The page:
How many different ways can nuclear power be used?
(Lansing State Journal, July 22, 1992)
The most familiar form of nuclear power is the sun. As you know, it keeps living things on Earth growing, keeps us all warm and drives the winds and ocean currents that make our weather.
Though the sun is powered by nuclear reactions, solar power is distinct from nuclear power.
The most familiar form of human-made nuclear power would be nuclear bombs. Nuclear bombs come in two kinds:
The only nuclear bombs ever used on people were those of the fission type at the end of World War II by the United States against Japan.
The more recent, and peaceful, use of nuclear energy is to provide electricity for homes, offices and factories. Nuclear power, in plants known as fission breeder reactors, hears water to very high temperatures, creating steam that drives large turbines attached to electrical generators.
So far, all nuclear power plants are of fission type, which means they use heavy elements, mostly uranium, for fuel.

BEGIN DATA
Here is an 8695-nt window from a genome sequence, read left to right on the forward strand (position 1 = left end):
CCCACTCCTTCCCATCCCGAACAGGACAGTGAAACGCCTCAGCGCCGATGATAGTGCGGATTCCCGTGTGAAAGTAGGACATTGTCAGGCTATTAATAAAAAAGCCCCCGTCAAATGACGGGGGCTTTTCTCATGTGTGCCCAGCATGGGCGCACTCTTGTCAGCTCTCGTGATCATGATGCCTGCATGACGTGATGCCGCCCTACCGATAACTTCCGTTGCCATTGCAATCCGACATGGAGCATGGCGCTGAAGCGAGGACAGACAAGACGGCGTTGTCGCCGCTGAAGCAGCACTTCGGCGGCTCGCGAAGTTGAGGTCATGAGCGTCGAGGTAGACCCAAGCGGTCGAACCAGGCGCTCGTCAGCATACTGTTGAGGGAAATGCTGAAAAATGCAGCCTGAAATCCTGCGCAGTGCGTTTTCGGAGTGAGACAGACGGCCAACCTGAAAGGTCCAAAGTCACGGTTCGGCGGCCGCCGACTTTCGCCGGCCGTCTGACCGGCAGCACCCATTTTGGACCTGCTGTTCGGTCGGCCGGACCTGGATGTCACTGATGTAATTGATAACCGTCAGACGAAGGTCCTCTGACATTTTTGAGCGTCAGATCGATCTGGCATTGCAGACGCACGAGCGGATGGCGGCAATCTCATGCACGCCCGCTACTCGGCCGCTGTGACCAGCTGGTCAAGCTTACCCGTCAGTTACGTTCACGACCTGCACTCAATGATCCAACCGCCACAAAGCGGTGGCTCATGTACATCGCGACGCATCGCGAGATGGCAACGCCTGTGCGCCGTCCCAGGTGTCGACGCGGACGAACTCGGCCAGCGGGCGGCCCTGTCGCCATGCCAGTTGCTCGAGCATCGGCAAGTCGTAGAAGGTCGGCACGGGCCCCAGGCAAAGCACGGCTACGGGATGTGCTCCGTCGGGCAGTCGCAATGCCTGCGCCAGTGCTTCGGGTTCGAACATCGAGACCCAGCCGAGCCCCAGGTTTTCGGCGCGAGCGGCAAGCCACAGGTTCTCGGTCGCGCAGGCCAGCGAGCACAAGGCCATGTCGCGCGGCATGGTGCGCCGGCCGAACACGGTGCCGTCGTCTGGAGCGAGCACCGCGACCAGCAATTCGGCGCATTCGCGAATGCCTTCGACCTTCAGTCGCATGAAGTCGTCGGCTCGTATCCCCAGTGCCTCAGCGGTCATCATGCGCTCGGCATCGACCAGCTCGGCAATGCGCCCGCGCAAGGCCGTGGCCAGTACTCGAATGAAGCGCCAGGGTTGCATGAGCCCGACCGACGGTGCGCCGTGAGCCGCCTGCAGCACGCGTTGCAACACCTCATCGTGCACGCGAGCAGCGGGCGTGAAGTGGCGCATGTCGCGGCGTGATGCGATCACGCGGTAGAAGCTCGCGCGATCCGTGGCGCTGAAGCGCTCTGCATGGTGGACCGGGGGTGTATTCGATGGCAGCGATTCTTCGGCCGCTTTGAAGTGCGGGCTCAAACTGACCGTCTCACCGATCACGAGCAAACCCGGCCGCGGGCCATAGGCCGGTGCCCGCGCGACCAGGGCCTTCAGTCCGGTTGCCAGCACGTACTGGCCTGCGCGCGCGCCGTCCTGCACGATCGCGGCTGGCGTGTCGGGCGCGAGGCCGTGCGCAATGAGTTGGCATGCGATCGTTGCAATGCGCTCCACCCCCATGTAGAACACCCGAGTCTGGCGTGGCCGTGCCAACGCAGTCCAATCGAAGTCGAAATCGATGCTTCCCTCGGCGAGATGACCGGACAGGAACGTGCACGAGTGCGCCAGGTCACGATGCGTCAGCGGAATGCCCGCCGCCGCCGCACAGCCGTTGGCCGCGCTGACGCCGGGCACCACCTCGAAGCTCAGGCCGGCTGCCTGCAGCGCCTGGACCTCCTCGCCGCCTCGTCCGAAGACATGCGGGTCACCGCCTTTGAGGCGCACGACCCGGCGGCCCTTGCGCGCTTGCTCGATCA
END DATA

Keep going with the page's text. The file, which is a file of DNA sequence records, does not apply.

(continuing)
France, the nation with the most nuclear power plants, is already reaching the practical limits for fission power. The uranium used as fuel is becoming rarer, and the toxic radioactive wastes are increasingly expensive to dispose of.
Scientists around the world are working to make fusion power plants possible. Fusion reactions use a much cheaper fuel (hydrogen), and produce cleaner wastes, both vast improvements over the current power plants.
A little-known method of nuclear power generation is called a RTG power plant. It makes electricity, but it is small, doesn’t use steam or turbines and is used on unmanned spacecraft, where weight considerations make nuclear power more efficient than huge batteries. The Voyagers probe, as well as the recent Galileo probe, are examples of space ships using this energy source.
T. McWilliams and Dr. P. Parker contricuted to this report.